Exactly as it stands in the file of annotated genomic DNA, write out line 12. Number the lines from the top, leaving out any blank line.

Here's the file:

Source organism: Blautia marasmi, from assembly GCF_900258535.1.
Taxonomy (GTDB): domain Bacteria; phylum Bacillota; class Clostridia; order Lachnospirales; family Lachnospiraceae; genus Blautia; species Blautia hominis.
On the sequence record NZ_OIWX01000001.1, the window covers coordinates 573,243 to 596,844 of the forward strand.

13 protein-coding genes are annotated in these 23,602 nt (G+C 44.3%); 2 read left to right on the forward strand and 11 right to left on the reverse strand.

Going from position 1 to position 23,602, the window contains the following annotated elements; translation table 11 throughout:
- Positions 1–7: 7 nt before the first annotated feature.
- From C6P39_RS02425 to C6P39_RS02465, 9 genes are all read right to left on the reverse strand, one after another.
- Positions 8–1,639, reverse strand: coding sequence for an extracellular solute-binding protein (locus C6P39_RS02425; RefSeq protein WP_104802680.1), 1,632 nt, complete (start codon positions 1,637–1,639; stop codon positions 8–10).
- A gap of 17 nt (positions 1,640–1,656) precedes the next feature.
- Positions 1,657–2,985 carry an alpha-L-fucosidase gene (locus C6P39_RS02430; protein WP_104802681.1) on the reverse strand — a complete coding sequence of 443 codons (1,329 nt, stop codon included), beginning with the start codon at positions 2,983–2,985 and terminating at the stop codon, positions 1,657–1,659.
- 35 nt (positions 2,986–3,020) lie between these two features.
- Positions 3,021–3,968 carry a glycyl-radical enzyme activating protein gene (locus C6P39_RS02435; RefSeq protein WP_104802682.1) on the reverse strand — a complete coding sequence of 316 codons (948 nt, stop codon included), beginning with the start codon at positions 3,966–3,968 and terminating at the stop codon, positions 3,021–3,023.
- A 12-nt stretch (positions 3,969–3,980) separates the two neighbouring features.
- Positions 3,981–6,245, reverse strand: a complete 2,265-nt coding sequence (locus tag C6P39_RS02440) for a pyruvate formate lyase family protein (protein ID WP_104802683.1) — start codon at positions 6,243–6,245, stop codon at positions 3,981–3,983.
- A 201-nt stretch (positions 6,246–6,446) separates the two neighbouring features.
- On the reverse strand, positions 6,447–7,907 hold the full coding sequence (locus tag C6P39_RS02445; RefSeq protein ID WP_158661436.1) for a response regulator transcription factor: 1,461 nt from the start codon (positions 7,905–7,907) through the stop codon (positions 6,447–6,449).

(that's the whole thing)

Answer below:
- Positions 3,021–3,968 carry a glycyl-radical enzyme activating protein gene (locus C6P39_RS02435; RefSeq protein WP_104802682.1) on the reverse strand — a complete coding sequence of 316 codons (948 nt, stop codon included), beginning with the start codon at positions 3,966–3,968 and terminating at the stop codon, positions 3,021–3,023.